A RENEWED call for equine owners to vaccinate their animals against the deadly Hendra virus has come from Equine Veterinarians Australia following three new confirmed cases in the past month.
According to the president of EVA, Dr Ben Poole, it is critical that horses located in and around high-risk Hendra areas are vaccinated against Hendra virus.
“Another three horses in NSW have died from this preventable disease, which poses serious health risks not just to horses, but humans as well,” he said.
“The risk this disease poses to human health is also very real and it is important that the equine community remains vigilant in protecting horses and people from Hendra,” Dr Poole said.
- Read more: Hendra risk to high for Tamborine vet
- Read more: Local Hendra case not passed to humans
- Read more: Hendra vaccination a community concern
From 1994, when the Hendra virus was first identified, to August, 2017, there have been 60 known Hendra incidents resulting in the death of 102 horses, Dr Poole said.
During this period, Queensland has recorded 40 incidents and NSW has had 20.
“Every one of these horses that has died because of Hendra represents one more compelling reason for horse owners to vaccinate their horses,” he said.
According to EVA, there have been seven confirmed cases in people, all of whom had significant contact with horse body fluids. Of those who tested positive for Hendra, four sadly died from the disease, including two veterinarians.
Dr Poole said the vaccine, introduced in 2012, is the most effective way to minimise the risk of Hendra virus. The vaccine is fully registered by the Australian Pesticides and Veterinary Medicines Authority.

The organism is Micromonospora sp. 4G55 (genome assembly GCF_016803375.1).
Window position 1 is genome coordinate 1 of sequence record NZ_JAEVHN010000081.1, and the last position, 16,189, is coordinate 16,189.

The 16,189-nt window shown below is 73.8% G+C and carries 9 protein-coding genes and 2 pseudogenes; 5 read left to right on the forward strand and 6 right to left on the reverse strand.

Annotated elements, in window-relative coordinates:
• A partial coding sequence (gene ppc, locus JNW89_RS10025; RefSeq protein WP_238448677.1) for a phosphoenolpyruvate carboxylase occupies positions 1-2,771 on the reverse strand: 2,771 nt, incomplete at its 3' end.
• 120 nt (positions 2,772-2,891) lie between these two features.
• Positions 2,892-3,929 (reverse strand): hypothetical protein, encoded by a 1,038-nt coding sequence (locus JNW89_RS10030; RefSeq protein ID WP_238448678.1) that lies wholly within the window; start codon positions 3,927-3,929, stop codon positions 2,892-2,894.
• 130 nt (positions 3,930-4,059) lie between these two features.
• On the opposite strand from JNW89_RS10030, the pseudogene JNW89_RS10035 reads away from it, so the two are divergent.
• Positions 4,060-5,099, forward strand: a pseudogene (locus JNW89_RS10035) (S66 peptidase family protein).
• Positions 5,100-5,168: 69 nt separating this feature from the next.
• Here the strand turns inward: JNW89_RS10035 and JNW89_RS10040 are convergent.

“Vaccination is the most effective way to ensure high standards of horse health and welfare while also protecting veterinarians, horse handlers and owners from contracting this deadly virus.
“Hendra virus is impossible to diagnose without laboratory testing. The signs of this disease can be extremely variable.
“When your horse is vaccinated against Hendra virus, the probability of your horse having the disease is extremely low and therefore is more likely to receive timely and appropriate therapies,” he said.
“We need to remember that right across the country there are thousands of equine events every year. These events bring together a large number of horses from a wide range of geographical locations, and this compounds the risks associated with Hendra virus infection if horses have not been vaccinated.”
Horse owners should contact their local veterinarian for more information about the Hendra virus vaccination.